Condition category
Musculoskeletal Diseases
Date applied
Date assigned
Last edited
Retrospectively registered
Overall trial status
Recruitment status
No longer recruiting

Plain English Summary

Background and study aims
Chronic lower back pain (CLBP) is a significant public health problem with significant associated costs. There are currently over 200 different treatments available for CLBP. Spinal manipulation (SMT) is commonly used for CLBP. However, there is a need to identify those patients who are most likely to respond to SMT. The clinical prediction rule for SMT (CPRSMT) is to predict responsiveness to SMT in patients with acute (severe) lower back pain; however, there is a need to validate this rule in a chronic (long-term) lower back pain population. The aim of this study was to find out how well the CPRSMT predicted responsiveness to SMT compared to active exercise therapy (AET).

Who can participate?
Men and women over the age of 18 with a history of back pain for more than three months can participate in the study.

What does the study involve?
Patients came to a screening visit to find out their status on the CPRSMT and based on their status, they were then randomly allocated to either SMT or AET. Patients underwent two treatments per week for four weeks of SMT or AET.

What are the possible benefits and risks of participating?
Patients undergoing care may experience improvement in their CLBP. Patients undergoing either therapy may experience soreness or worsening of their CLBP.

Where is the study run from?
The study took place in Rochester (NY, USA) in Veteran Affairs clinics or outpatient chiropractic and physical therapy clinics.

When is study starting and how long is it expected to run for?
The study began recruiting participants in 2006 and was closed to enrolment in 2009.

Who is funding the study?
Department of Health and Human Services Health Resources and Services Administration (USA).

Who is the main contact?
Paul Dougherty, DC

Trial website

Contact information



Primary contact

Dr Paul Dougherty


Contact details

919 Westfall Road
Building B
Suite #120
United States of America

Additional identifiers

EudraCT number number

Protocol/serial number

HRSA Grant #: 4 R18HP07641-03-03

Study information

Scientific title

Evaluation of the clinical prediction rule for spinal manipulation in chronic lower back pain: a prospective randomized clinical trial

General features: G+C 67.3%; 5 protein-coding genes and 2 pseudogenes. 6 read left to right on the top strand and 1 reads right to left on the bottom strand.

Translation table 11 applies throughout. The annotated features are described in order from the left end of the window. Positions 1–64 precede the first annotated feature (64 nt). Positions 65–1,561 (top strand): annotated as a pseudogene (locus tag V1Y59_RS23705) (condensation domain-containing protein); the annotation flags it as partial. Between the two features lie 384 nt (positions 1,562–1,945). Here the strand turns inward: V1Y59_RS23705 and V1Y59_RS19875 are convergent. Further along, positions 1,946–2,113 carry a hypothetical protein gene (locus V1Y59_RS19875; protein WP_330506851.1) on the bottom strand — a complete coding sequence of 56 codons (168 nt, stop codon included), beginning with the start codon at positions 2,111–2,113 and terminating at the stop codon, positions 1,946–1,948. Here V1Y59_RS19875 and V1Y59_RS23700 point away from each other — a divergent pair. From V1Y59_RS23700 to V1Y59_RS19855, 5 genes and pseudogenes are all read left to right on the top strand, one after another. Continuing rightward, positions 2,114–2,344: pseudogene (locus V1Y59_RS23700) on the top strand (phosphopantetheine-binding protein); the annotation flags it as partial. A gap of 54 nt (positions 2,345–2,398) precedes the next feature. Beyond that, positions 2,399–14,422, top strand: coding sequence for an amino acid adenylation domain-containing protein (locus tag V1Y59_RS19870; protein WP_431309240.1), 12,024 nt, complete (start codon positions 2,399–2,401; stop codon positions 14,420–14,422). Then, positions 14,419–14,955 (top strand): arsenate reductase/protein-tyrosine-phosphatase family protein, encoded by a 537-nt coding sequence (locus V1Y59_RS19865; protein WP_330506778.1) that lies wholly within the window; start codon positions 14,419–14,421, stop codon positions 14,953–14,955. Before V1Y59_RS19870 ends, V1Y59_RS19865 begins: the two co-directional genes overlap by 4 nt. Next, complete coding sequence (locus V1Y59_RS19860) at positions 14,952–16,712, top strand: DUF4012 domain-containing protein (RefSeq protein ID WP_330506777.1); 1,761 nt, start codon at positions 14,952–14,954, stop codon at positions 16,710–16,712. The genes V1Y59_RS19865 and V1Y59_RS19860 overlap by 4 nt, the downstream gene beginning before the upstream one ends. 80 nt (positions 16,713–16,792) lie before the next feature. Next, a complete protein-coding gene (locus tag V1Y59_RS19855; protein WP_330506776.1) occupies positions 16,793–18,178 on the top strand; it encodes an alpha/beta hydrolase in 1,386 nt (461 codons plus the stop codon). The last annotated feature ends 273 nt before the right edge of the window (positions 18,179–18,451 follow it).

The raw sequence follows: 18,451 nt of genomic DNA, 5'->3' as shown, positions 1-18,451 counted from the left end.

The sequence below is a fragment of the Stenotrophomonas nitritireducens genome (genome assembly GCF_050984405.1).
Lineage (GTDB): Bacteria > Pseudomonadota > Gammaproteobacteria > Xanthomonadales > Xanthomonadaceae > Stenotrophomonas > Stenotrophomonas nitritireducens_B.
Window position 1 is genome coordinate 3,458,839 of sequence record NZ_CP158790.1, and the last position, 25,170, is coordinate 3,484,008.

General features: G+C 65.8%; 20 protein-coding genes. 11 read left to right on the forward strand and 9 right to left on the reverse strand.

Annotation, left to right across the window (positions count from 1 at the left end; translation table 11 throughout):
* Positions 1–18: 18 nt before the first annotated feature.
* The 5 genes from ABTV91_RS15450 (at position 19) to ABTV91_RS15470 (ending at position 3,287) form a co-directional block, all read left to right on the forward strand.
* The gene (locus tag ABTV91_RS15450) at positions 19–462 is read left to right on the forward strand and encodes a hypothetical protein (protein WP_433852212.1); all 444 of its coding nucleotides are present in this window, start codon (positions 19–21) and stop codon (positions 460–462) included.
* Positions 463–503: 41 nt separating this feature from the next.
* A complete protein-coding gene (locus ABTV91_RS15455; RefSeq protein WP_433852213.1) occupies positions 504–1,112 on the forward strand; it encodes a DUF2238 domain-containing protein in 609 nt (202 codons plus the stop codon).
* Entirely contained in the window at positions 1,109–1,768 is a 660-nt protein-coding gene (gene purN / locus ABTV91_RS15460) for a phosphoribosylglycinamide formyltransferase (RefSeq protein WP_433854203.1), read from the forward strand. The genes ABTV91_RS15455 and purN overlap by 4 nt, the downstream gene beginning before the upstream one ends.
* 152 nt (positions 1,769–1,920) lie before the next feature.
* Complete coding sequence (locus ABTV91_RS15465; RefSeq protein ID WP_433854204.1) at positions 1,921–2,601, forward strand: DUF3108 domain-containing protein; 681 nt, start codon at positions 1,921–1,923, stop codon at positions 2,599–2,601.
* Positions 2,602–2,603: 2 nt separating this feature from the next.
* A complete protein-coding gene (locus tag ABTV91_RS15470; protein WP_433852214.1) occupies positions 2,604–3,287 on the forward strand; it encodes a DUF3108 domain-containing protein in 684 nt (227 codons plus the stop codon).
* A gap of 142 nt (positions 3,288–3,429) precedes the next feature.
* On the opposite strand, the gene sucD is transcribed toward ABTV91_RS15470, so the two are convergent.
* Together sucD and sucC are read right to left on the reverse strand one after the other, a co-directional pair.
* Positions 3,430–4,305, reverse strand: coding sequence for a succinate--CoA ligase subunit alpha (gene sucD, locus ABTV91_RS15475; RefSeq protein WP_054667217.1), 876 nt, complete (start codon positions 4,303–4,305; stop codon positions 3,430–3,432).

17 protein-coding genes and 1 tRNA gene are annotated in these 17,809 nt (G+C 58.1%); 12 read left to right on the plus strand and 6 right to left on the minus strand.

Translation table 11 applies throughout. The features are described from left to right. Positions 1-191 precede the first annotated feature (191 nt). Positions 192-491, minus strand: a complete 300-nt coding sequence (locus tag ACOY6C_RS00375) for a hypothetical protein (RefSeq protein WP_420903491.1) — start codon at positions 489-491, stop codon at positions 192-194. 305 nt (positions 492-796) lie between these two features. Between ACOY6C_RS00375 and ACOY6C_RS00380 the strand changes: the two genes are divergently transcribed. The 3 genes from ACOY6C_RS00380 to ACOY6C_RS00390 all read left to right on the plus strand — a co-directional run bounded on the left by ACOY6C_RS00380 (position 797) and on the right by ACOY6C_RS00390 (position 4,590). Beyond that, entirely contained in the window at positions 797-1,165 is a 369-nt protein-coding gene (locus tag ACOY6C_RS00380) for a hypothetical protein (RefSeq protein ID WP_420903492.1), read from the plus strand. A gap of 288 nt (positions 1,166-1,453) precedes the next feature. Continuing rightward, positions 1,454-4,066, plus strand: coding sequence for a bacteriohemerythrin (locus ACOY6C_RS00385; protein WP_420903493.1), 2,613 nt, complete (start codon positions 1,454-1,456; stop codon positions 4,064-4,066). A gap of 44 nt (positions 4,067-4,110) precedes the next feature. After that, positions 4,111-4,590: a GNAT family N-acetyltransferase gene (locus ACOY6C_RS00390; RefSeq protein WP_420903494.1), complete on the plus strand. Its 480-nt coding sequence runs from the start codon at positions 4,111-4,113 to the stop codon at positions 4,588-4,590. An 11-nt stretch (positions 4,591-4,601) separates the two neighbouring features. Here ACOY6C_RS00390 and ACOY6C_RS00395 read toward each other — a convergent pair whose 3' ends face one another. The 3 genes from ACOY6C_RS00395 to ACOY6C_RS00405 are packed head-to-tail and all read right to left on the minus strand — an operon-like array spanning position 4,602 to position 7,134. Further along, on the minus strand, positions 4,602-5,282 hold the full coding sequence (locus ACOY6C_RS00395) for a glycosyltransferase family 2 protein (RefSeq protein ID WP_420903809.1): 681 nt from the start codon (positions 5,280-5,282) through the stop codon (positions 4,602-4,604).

Study hypothesis

Objective 1. To test the impact of a patient individual difference, i.e., treatment responsiveness, as defined by the Childs et al, validated Clinical Prediction Rule as a moderator of the effectiveness of Spinal Manipulative Therapy (SMT) and Active Exercise Therapy (AET) program, utilizing Visual analogue scale, Oswestry disability index and bodily pain and physical functioning subscales of the SF-36 as outcomes.
Hypothesis 1. Outcomes, immediately post, 3 months post and 6 months post intervention, will be significantly more positive in the SMT conditions compared to the AET conditions (i.e., a significant main effect of treatment).
Hypothesis 2. Outcomes, immediately post, 3 months post and 6 months post intervention, will be significantly more positive in patients in the Positive Clinical Prediction Rule group compared to patients in the Negative Clinical Prediction Rule group (i.e., a significant main effect of patient group).
Hypothesis 3. Outcomes, immediately post, 3 months post and 6 months post intervention, will be most positive when patients in the Positive Clinical Prediction Rule group are treated by SMT compared to patients who are in the Negative Clinical Prediction Rule group and Positive Clinical Prediction Rule group patients treated by AET (i.e., a significant treatment by patient group interaction).

Objective 2. To collect prospective data on potential negative outcomes associated with SMT and AET by convening a data and safety board that will monitor negative treatment outcomes. This will be done in a single blinded prospective fashion to enable direct statistical comparison between the chiropractic treatment and active physical therapy groups.
Hypothesis 1: The incidence of adverse events between the SMT and APT group will show no statistical difference.
Hypothesis 2: Side effect data in the SMT and APT groups will be similar to reported side effects, based on historical review of the literature.